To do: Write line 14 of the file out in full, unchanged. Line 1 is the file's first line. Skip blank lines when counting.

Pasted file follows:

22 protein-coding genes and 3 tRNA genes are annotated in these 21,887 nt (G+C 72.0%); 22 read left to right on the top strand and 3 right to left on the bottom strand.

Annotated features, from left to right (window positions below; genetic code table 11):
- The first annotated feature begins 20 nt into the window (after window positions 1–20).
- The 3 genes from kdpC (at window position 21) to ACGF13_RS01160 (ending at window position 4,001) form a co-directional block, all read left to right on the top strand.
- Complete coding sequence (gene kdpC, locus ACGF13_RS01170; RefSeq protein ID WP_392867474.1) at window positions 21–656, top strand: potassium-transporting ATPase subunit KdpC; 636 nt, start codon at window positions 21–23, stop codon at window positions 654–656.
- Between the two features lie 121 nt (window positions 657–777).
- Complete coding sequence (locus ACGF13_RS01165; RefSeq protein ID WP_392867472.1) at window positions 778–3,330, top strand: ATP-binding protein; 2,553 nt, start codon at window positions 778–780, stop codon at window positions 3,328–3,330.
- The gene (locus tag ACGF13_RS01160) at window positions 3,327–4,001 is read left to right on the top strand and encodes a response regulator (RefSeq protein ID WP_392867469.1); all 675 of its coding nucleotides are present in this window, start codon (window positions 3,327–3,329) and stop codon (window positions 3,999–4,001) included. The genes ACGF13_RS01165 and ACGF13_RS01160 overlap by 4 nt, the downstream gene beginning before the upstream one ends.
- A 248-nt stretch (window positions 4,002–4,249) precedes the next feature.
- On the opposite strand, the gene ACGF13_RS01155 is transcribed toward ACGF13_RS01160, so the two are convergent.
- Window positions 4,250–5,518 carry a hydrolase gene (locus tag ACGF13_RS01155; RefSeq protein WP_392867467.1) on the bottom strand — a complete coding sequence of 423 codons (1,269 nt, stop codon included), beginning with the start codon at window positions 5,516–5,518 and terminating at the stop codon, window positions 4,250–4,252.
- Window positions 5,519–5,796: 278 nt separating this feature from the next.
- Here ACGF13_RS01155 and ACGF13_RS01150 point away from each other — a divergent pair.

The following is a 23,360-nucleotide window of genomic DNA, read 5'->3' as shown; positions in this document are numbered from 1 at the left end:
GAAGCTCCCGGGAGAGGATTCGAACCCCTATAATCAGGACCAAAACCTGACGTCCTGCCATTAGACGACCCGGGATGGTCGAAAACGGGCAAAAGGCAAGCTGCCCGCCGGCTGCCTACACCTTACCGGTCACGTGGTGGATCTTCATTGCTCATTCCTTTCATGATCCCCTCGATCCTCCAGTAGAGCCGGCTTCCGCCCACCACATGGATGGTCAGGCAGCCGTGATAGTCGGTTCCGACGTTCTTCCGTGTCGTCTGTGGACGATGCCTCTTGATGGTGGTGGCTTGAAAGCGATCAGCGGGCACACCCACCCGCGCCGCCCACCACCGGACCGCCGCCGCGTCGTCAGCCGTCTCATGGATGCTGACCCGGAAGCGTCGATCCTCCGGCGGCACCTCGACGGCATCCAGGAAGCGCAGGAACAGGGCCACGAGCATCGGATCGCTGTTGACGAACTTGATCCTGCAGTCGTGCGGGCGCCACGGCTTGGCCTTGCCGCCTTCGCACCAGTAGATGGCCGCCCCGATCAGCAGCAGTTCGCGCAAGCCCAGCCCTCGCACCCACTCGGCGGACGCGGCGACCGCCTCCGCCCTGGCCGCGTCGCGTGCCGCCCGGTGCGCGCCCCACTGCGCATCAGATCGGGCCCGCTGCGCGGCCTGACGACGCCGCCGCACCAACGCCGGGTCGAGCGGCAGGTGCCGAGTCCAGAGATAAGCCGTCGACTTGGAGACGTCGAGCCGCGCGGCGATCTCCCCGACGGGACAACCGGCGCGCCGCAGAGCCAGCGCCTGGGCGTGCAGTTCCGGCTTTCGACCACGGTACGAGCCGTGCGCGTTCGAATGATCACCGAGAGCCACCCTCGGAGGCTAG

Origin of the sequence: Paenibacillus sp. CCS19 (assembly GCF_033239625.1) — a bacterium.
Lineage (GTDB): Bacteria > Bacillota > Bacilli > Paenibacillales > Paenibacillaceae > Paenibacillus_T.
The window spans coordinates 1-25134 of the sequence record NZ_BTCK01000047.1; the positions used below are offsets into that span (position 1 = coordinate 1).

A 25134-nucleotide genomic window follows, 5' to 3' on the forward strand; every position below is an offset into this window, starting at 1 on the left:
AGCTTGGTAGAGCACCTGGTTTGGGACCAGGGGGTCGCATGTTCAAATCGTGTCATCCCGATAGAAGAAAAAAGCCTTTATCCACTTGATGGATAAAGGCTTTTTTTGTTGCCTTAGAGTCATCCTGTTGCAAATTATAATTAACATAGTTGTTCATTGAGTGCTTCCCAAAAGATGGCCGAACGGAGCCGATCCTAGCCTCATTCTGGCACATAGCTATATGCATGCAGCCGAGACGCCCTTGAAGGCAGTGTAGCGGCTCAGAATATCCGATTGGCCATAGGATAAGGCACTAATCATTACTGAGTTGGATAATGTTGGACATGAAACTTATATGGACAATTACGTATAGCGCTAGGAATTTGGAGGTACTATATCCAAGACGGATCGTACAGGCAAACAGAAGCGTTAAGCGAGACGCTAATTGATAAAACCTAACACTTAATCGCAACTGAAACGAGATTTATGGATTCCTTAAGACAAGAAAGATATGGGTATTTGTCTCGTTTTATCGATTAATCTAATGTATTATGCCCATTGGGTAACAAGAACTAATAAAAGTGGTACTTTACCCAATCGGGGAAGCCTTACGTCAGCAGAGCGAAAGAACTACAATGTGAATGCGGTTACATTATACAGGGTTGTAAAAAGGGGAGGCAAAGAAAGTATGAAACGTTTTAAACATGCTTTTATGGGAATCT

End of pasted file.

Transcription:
The following is a 23,360-nucleotide window of genomic DNA, read 5'->3' as shown; positions in this document are numbered from 1 at the left end: